Pharmacists as health educators and risk communicators in the early detection of prostate cancer

Folakemi T. Odedina, Cynthia Warrick, Helene Vilme, Steven Young

Research output: Contribution to journalArticlepeer-review


Background: Community pharmacist involvement in health communication could assist in ameliorating health disparities in a number of areas. One such area is the early detection of prostate cancer in patients. Objectives: The primary goal of this study was to explore the role of pharmacists as health educators and risk communicators in the prevention of prostate cancer mortality. The study objectives were to (1) describe community pharmacists' attitudes and beliefs related to serving as health educators and risk communicators on prostate cancer; and (2) assess community pharmacists' knowledge about prostate cancer. Methods: A cross-sectional survey methodology was used to collect data from pharmacists present at the Florida Pharmacy Association 115th Annual Meeting. Eighty-nine pharmacists were administered a survey to measure their knowledge, attitudes, and beliefs using a structured survey form. Descriptive statistics and multiple regression analyses were used to analyze participants' responses. Results: The mean age of participants was 45 years and they were mostly male, White (non-Hispanic) with B.S. Pharmacy as the highest degree. The face validity of the survey instrument was established through pilot test. Participants' views about offering prostate cancer education for patients were generally positive; however, participants' score on the general prostate cancer knowledge scale for patients was lower than expected for health care professionals, with approximately 45% of the participating pharmacists scoring less than 80% on the Odedina Prostate Cancer Screening Behavior Scale. Based on multiple regression analyses, participants' gender and disease state management status were found to be significantly associated with prostate cancer knowledge, whereas prostate cancer knowledge, technician staffing, and the type of pharmacy significantly predicted pharmacists' interest in prostate cancer education. Conclusions: Although the community pharmacists in this study were willing to take on responsibilities in the prevention and detection of prostate cancer, their knowledge base may serve as an impediment to action. Future research may identify means by which to educate pharmacists and enable their involvement.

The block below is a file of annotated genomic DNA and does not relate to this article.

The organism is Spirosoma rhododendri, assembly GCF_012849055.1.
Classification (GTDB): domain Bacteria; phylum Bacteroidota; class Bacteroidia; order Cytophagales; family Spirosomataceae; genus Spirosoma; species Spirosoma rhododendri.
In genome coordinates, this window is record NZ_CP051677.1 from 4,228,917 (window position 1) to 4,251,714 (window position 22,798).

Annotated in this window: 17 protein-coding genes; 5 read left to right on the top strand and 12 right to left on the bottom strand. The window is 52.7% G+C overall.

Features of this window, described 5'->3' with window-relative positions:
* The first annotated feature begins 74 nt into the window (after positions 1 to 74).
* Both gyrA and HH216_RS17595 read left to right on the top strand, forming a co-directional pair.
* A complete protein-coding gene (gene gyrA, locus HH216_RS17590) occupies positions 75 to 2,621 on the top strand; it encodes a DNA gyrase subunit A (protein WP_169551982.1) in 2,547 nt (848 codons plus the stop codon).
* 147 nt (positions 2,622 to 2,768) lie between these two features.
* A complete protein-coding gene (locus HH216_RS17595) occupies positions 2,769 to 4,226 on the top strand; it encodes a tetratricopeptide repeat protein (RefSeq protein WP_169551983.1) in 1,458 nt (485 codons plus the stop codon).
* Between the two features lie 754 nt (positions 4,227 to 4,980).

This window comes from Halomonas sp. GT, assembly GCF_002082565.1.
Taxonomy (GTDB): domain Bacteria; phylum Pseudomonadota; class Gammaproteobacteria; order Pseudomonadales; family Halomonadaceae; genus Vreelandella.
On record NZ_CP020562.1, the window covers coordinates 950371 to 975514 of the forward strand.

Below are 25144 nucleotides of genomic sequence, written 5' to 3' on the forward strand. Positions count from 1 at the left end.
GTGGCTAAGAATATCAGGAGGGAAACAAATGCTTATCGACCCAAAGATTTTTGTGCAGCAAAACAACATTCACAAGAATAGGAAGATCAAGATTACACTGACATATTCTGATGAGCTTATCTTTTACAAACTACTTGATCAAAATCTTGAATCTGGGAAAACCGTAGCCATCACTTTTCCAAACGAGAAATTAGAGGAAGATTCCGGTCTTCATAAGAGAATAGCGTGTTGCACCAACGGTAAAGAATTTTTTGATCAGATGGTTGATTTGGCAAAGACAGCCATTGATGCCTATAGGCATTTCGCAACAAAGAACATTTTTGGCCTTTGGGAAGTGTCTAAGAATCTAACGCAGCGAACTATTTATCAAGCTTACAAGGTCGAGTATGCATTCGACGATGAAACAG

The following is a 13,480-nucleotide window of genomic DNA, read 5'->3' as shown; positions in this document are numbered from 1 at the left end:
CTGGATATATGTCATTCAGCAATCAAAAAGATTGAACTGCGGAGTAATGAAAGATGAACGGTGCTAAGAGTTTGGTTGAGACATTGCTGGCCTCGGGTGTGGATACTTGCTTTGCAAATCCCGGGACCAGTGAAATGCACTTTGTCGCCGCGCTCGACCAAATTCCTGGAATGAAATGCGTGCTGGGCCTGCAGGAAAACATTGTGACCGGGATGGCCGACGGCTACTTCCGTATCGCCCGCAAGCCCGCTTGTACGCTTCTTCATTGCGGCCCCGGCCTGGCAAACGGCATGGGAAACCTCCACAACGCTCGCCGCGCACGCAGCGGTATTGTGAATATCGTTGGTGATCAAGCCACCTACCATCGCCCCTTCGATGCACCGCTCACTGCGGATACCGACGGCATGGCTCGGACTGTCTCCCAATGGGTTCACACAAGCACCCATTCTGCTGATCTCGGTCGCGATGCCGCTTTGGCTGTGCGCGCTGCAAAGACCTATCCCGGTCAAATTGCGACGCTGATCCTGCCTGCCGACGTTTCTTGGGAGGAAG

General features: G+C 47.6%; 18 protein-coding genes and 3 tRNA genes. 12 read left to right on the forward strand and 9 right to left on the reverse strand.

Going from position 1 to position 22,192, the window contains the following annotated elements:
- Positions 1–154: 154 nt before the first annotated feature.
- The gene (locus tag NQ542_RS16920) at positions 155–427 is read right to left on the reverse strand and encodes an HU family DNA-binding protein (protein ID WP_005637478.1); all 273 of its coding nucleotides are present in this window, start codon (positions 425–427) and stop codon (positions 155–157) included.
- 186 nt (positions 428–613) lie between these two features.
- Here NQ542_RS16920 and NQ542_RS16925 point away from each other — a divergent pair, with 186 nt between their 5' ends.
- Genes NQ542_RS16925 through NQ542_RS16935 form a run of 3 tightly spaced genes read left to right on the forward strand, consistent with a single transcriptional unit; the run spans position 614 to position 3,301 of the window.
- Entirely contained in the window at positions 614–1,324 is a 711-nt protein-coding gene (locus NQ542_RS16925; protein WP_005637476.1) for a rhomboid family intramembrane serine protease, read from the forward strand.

Original languageEnglish (US)
Pages (from-to)59-66
Number of pages8
JournalResearch in Social and Administrative Pharmacy
Issue number1
StatePublished - Mar 2008


  • Community Pharmacists
  • Interactive Health Communications
  • Prostate Cancer

ASJC Scopus subject areas

  • Pharmacy
  • Pharmaceutical Science


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